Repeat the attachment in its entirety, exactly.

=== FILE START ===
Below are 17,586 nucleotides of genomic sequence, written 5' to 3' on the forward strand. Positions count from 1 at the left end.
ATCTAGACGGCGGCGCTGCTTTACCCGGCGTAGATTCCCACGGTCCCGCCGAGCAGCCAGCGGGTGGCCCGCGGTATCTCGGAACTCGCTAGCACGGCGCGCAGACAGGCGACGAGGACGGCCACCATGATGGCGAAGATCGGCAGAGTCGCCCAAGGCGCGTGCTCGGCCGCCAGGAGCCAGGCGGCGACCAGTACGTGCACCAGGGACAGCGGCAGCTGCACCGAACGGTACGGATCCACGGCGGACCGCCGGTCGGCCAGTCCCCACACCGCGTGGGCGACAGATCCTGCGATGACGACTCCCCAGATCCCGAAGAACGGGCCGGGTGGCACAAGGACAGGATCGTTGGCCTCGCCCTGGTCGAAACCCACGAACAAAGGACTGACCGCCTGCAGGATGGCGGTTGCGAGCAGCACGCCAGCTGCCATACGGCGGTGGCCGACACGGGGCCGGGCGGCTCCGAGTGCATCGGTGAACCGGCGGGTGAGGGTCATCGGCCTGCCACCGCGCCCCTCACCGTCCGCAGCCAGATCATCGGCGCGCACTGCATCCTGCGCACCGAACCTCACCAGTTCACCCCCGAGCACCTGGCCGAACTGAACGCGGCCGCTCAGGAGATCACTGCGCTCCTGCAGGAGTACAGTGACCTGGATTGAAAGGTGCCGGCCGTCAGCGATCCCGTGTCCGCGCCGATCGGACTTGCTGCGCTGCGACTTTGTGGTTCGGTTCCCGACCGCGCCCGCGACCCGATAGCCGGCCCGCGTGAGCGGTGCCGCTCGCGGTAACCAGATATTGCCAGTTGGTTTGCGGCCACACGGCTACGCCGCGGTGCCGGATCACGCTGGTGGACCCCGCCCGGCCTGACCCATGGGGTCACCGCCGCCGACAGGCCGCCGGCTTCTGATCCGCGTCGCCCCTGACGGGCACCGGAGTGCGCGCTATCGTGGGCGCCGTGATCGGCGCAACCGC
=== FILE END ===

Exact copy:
Below are 17,586 nucleotides of genomic sequence, written 5' to 3' on the forward strand. Positions count from 1 at the left end.
ATCTAGACGGCGGCGCTGCTTTACCCGGCGTAGATTCCCACGGTCCCGCCGAGCAGCCAGCGGGTGGCCCGCGGTATCTCGGAACTCGCTAGCACGGCGCGCAGACAGGCGACGAGGACGGCCACCATGATGGCGAAGATCGGCAGAGTCGCCCAAGGCGCGTGCTCGGCCGCCAGGAGCCAGGCGGCGACCAGTACGTGCACCAGGGACAGCGGCAGCTGCACCGAACGGTACGGATCCACGGCGGACCGCCGGTCGGCCAGTCCCCACACCGCGTGGGCGACAGATCCTGCGATGACGACTCCCCAGATCCCGAAGAACGGGCCGGGTGGCACAAGGACAGGATCGTTGGCCTCGCCCTGGTCGAAACCCACGAACAAAGGACTGACCGCCTGCAGGATGGCGGTTGCGAGCAGCACGCCAGCTGCCATACGGCGGTGGCCGACACGGGGCCGGGCGGCTCCGAGTGCATCGGTGAACCGGCGGGTGAGGGTCATCGGCCTGCCACCGCGCCCCTCACCGTCCGCAGCCAGATCATCGGCGCGCACTGCATCCTGCGCACCGAACCTCACCAGTTCACCCCCGAGCACCTGGCCGAACTGAACGCGGCCGCTCAGGAGATCACTGCGCTCCTGCAGGAGTACAGTGACCTGGATTGAAAGGTGCCGGCCGTCAGCGATCCCGTGTCCGCGCCGATCGGACTTGCTGCGCTGCGACTTTGTGGTTCGGTTCCCGACCGCGCCCGCGACCCGATAGCCGGCCCGCGTGAGCGGTGCCGCTCGCGGTAACCAGATATTGCCAGTTGGTTTGCGGCCACACGGCTACGCCGCGGTGCCGGATCACGCTGGTGGACCCCGCCCGGCCTGACCCATGGGGTCACCGCCGCCGACAGGCCGCCGGCTTCTGATCCGCGTCGCCCCTGACGGGCACCGGAGTGCGCGCTATCGTGGGCGCCGTGATCGGCGCAACCGC